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I am so confused by PSA autographs. It looks to me like you can just get the whole thing slabbed authentic in a blue label, or in the red label you can get an authentic card with an autograph grade, a graded card with an authentic autograph like the Jeter above, or two grades. Then again you can also get a graded card with no mention of the autograph at all, like mine below.
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Old 08-04-2018, 01:49 PM
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Quote:
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Nice non-rookie Jeter!!!
LOL

I have heard that PSA was "kinda confused" when it came to grading authentic card autos (direct from pack) back in the day .

The Pedro, which is probably on the TC watch list now, is a PSA 9
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Old 08-04-2018, 01:54 PM
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So why on yours did they bother saying the auto is authentic when it is from a certified auto issue like the Pedro? Seems redundant.

Here is another one similar to Pedro.
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Old 08-04-2018, 01:56 PM
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Quote:
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So why on yours did they bother saying the auto is authentic when it is from a certified auto issue like the Pedro?
Like I said, they never had a set method or so I hear. Nowadays, it is a standard measure. 1996 was about the time in the 90s when companies started inserting autographed cards, so it makes sense.
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Old 08-07-2018, 05:05 PM
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I picked up the 1993 Classic Jeter at the National. Cost me a buck.

I don't really care about 'rookie' for modern players. I'd rather have 'signed'. I pulled this from a pack:

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  #32  
Old 08-08-2018, 09:09 AM
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Yeah Jeeeeeeeeeeets!

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Old 08-09-2018, 10:29 AM
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Quote:
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I picked up the 1993 Classic Jeter at the National. Cost me a buck.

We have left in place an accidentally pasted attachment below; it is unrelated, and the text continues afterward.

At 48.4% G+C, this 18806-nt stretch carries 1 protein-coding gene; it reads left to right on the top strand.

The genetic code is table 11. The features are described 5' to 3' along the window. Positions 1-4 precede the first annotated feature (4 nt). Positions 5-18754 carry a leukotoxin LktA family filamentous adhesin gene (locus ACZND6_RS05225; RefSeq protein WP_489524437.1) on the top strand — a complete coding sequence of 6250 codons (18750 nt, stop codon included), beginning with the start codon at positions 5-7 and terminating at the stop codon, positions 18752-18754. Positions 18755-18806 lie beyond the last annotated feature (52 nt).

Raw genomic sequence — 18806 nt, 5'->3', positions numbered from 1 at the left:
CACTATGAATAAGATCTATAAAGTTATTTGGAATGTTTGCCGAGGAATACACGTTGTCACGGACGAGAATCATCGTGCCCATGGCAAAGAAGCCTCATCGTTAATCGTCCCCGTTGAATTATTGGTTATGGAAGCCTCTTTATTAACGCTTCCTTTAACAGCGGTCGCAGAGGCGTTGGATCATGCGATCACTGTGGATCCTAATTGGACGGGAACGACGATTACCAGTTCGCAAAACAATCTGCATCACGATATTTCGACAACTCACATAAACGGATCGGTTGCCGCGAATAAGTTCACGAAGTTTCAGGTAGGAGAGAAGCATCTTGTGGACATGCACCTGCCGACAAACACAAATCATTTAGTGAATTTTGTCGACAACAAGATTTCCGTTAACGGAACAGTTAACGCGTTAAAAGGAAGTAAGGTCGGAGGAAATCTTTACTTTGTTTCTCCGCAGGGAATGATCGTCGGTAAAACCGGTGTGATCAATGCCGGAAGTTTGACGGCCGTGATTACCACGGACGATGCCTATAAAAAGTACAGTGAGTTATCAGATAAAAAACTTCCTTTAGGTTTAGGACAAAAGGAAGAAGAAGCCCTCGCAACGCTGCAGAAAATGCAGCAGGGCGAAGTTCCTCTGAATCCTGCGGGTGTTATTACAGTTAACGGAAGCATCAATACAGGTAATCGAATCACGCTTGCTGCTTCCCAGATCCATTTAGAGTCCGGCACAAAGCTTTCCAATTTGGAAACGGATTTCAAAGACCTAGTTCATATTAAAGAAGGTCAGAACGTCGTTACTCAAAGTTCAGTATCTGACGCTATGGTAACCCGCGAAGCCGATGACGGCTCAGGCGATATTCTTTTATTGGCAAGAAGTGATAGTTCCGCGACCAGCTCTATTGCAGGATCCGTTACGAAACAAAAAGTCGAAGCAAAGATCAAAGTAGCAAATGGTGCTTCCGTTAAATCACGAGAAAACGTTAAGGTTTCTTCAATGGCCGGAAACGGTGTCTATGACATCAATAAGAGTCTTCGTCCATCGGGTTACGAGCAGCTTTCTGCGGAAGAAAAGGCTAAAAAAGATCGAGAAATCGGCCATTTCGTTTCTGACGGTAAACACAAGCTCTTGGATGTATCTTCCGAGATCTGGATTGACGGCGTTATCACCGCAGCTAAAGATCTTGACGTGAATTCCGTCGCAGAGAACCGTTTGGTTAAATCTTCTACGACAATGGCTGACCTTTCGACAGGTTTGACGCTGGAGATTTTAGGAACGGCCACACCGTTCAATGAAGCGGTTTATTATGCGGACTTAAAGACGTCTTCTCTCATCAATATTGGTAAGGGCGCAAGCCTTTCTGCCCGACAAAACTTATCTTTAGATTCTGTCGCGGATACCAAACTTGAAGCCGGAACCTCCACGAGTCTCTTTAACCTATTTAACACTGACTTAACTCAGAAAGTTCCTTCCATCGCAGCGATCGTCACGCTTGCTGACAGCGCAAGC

I don't really care about 'rookie' for modern players. I'd rather have 'signed'. I pulled this from a pack:

HOLY SH$T ! Great hit !
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  #34  
Old 08-09-2018, 12:18 PM
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I pulled one of those too! Still have it. One of the neatest finds in a pack for me. I'm not a huge Jeter fan, but that was a neat find. What is market for those right now? I have to admit I've never looked.
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  #35  
Old 08-10-2018, 02:55 PM
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200 bucks or so.
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Old 08-10-2018, 07:48 PM
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Quote:
Originally Posted by Peter_Spaeth View Post
To me, at least pre the official designation, the first appearance in a major league base set from one of the major licensed manufacturers is the rookie card. Whether or not he was playing at the time. And there can NEVER be rookie cards from more than one year.

Beckett I think basically had it right although the XRC was really stupid IMO.
This. At least for me. The 1992 Classics are nice but they are "pre-rookies" to me. Does anyone else still use that term? The 1993 Topps, Bowman, Upper Deck, and SP are the rookies to me. 1996 aren't rookies and parallels to 1993 aren't rookies either, though they are very collectable.

XRC as I remember was a term before "Traded" sets were considered real rookies. Traded sets have been around almost 40 years, I think they are here to stay
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Old 08-14-2018, 09:42 AM
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What about the 93 Topps and Topps gold draft pick card? Just happen to find a tote full of packs.

Any guesses as to how many Jeters I will find?
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Andrew

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KCCO

Last edited by T205 GB; 08-14-2018 at 09:46 AM.